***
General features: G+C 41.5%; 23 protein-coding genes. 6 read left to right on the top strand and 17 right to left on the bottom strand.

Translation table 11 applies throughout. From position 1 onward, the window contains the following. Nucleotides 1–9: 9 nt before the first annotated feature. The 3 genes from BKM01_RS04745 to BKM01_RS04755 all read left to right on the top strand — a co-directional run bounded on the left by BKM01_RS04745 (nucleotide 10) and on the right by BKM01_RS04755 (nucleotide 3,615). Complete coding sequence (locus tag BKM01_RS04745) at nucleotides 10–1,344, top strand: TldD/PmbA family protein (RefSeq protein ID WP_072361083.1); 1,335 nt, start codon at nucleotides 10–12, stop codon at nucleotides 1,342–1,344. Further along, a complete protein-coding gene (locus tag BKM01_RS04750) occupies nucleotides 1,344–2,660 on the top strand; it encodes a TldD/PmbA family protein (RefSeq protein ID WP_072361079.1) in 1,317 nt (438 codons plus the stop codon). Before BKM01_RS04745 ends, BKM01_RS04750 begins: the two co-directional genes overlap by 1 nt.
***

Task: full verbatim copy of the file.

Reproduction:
General features: G+C 41.5%; 23 protein-coding genes. 6 read left to right on the top strand and 17 right to left on the bottom strand.

Translation table 11 applies throughout. From position 1 onward, the window contains the following. Nucleotides 1–9: 9 nt before the first annotated feature. The 3 genes from BKM01_RS04745 to BKM01_RS04755 all read left to right on the top strand — a co-directional run bounded on the left by BKM01_RS04745 (nucleotide 10) and on the right by BKM01_RS04755 (nucleotide 3,615). Complete coding sequence (locus tag BKM01_RS04745) at nucleotides 10–1,344, top strand: TldD/PmbA family protein (RefSeq protein ID WP_072361083.1); 1,335 nt, start codon at nucleotides 10–12, stop codon at nucleotides 1,342–1,344. Further along, a complete protein-coding gene (locus tag BKM01_RS04750) occupies nucleotides 1,344–2,660 on the top strand; it encodes a TldD/PmbA family protein (RefSeq protein ID WP_072361079.1) in 1,317 nt (438 codons plus the stop codon). Before BKM01_RS04745 ends, BKM01_RS04750 begins: the two co-directional genes overlap by 1 nt.